It would take nearly 3 Olympic-sized swimming pools to hold 7 billion M&Ms. (Olivier Latyk for The Washington Post)

On October 31, the world’s 7-billionth person will be born.

There’s no way to know for sure when or where this will happen, because more than four babies are born on the planet every second. But the United Nations, an organization run jointly by many countries to work on important global issues, estimates this important baby will make his or her entrance Monday.

Why does this matter? Because the more people there are in the world, the more food, energy, housing and medicine is needed to care for them. And the population is getting bigger all the time. W hen Christopher Columbus discovered America in 1492, the world was adding two people per minute. Today, it’s growing at 158 people per minute! That makes it harder to provide everyone with a good quality of life.

One particular problem with world population growth is that most of it is happening in poor countries, where families tend to be bigger and living conditions more difficult. In fast-growing India, for example, only 31 percent of the population has access to a working toilet, according to a recent report from the United Nations.

One way to think about population growth is to think about what would happen if the number of people in your house or school doubled, said Pam Wasserman of Population Connection, a group that works on solving problems related to population growth. “What would you need more of? How would your life be different?”


The good news is the world’s population is expected to grow more slowly in the future, possibly leveling out at about 10 billion people at the end of this century.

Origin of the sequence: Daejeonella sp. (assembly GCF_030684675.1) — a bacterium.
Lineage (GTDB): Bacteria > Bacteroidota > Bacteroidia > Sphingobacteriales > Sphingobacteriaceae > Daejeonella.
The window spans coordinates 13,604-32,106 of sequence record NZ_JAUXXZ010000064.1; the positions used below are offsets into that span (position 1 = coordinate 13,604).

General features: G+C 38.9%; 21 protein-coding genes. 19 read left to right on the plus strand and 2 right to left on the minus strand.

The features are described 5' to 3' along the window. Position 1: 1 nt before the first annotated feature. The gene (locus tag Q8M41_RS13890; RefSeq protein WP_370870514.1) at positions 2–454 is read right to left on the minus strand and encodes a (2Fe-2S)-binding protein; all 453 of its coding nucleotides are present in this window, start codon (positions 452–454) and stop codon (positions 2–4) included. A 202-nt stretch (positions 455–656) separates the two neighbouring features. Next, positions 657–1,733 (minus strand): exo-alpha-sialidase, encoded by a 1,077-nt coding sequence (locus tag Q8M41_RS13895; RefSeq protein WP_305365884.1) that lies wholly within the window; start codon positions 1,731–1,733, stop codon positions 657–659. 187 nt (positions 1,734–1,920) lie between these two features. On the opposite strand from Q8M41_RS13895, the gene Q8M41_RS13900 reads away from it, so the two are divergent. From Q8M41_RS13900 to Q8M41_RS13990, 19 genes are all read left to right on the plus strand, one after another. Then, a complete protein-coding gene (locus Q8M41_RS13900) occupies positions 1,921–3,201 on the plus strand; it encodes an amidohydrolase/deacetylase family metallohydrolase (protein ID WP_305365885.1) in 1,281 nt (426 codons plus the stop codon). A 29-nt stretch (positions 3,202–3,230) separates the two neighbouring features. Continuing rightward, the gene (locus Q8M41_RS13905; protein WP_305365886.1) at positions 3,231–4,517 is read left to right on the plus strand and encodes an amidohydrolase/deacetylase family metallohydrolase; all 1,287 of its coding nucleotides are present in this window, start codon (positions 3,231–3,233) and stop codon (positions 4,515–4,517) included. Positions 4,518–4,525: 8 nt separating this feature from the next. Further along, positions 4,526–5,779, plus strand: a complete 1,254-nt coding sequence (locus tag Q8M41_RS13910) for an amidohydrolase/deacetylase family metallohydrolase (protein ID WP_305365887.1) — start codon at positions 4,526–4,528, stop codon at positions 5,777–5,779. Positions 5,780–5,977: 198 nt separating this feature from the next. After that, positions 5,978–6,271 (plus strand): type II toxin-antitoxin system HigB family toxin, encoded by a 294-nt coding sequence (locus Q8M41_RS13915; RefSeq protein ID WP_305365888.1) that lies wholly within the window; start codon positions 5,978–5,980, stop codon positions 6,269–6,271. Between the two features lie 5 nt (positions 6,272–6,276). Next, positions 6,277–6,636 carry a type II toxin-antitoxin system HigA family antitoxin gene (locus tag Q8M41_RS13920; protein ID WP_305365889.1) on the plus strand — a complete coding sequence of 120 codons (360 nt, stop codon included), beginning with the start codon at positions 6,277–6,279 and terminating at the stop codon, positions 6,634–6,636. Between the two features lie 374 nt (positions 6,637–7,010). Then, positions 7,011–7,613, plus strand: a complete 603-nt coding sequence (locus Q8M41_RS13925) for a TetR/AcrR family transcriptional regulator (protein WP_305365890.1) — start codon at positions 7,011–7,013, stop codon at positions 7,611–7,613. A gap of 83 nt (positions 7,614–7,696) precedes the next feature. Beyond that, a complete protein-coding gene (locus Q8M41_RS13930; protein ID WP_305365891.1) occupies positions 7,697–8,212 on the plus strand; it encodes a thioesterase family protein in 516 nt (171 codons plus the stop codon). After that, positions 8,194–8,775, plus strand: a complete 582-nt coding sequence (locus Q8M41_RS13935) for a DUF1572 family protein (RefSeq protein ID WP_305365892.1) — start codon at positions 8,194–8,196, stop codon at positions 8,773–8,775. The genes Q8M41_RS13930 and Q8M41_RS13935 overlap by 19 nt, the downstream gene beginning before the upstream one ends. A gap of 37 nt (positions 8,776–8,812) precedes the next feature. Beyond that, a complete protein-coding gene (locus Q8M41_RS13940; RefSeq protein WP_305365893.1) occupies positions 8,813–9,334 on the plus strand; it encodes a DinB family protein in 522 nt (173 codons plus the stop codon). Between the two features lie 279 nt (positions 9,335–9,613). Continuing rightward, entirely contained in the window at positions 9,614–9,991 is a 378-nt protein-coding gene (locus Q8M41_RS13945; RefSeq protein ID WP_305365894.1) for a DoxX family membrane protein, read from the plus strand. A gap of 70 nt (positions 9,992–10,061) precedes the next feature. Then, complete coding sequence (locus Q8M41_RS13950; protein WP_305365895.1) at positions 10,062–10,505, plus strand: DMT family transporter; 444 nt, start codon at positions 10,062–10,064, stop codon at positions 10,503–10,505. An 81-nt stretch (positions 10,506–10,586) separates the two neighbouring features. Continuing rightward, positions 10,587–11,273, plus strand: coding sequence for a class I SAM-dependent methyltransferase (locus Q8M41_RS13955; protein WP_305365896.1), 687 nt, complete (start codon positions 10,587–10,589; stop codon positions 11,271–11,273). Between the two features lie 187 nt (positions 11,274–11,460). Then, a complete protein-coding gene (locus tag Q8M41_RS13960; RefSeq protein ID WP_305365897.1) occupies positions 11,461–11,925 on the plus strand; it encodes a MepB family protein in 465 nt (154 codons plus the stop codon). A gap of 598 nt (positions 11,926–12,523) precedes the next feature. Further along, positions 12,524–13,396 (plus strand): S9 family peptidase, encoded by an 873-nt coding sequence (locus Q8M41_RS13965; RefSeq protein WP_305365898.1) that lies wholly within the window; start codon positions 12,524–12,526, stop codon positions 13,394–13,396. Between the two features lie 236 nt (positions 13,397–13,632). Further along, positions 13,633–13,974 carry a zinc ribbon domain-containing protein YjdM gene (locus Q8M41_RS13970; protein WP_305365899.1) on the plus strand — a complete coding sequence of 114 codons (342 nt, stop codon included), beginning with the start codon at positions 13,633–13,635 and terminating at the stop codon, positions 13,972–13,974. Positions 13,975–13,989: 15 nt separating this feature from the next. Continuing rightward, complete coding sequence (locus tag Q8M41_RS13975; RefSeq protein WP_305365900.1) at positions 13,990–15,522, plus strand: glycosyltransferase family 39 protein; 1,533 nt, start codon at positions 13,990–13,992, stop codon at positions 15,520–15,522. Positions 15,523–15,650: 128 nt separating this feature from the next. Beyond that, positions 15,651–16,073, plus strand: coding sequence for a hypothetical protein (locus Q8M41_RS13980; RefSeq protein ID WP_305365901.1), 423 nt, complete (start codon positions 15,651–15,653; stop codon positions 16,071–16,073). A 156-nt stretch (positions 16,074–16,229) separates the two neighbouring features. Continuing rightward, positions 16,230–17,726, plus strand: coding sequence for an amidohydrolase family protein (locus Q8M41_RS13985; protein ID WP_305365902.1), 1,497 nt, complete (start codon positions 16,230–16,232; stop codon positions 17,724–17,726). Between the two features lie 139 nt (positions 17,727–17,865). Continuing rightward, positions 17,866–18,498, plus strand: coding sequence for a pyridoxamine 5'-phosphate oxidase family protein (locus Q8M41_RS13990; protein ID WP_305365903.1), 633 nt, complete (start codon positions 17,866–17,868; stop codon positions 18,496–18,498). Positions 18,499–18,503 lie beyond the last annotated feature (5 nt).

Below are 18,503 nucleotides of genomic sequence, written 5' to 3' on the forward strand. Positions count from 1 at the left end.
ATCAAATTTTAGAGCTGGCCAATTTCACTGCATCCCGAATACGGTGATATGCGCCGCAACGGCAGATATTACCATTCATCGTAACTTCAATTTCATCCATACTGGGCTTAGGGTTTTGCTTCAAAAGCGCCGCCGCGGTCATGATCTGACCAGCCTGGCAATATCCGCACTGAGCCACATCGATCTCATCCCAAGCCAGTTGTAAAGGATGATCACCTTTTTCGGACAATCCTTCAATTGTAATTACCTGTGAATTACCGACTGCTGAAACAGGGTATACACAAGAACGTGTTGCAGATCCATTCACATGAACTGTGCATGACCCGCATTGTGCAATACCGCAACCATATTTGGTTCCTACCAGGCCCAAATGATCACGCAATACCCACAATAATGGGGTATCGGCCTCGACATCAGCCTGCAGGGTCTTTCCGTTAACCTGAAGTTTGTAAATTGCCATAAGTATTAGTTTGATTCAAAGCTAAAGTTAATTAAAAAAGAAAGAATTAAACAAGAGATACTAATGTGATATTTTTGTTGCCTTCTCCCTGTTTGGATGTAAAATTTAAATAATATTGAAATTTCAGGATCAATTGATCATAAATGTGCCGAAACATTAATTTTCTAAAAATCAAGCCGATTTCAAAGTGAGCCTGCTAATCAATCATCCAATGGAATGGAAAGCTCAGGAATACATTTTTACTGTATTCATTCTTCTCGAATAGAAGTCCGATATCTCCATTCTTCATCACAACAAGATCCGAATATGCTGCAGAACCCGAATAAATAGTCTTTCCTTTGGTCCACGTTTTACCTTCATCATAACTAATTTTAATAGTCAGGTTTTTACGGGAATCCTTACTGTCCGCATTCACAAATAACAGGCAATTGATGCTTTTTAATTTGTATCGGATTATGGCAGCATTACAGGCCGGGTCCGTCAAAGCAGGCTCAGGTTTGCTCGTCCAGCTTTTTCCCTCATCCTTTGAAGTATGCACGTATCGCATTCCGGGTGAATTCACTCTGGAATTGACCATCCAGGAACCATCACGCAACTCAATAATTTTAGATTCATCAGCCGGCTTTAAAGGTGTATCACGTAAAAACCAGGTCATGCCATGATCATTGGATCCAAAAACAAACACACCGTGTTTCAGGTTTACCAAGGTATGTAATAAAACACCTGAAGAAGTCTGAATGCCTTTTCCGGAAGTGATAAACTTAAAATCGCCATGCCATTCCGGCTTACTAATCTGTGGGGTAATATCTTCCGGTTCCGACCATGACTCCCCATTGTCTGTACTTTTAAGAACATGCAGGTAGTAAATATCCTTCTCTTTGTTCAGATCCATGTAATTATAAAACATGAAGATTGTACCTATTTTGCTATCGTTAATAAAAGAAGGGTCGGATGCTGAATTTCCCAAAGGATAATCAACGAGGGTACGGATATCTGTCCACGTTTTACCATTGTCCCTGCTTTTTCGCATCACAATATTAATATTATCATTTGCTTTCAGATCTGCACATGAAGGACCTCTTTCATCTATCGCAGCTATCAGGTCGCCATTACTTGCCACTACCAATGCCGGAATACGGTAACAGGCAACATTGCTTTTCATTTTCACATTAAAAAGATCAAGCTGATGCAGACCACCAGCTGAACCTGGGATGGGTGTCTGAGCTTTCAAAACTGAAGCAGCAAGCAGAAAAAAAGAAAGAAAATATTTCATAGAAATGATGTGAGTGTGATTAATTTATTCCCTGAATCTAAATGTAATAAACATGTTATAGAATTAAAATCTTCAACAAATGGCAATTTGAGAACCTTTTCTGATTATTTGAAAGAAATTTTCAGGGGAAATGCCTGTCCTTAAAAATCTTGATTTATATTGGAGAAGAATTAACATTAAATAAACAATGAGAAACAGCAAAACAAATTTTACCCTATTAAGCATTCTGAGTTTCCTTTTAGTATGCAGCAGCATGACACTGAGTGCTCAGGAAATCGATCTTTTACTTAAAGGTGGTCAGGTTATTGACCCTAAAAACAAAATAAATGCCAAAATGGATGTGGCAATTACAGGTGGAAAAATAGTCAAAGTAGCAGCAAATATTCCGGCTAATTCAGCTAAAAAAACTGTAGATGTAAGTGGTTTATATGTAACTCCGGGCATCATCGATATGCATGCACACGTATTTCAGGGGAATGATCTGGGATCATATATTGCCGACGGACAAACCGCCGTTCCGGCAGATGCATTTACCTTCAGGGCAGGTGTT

In the meantime, no matter how you look at it, 7 billion is a lot of people. In fact, it’s a lot of anything. We’ve put together some facts about 7 billion that will help you understand just how big that number really is.

— Margaret Webb Pressler

1. Seven billion M&M’s would almost fill three Olympic-size swimming pools.

2. There are probably 7 billion bacteria in your mouth right now — or maybe even more!

3. Americans consume 7 billion bananas, the nation’s most popular fruit, roughly every four months.

4. If the Wizards played a game every night at Verizon Center, with every seat full, it would take 950 years to play for 7 billion fans.

5. When you are between 31 and 32 years old, you will have lived for 1 billion seconds. To reach 7 billion seconds, you would have to live to be 220 years old!

6. If you stacked up 7 billion sheets of copy paper, the stack would be 504 miles high — about the distance to the international space station and back again!

7. The Earth measures 24,900 miles around the middle. To travel 7 billion miles, you would have to circle the globe nearly 300,000 times.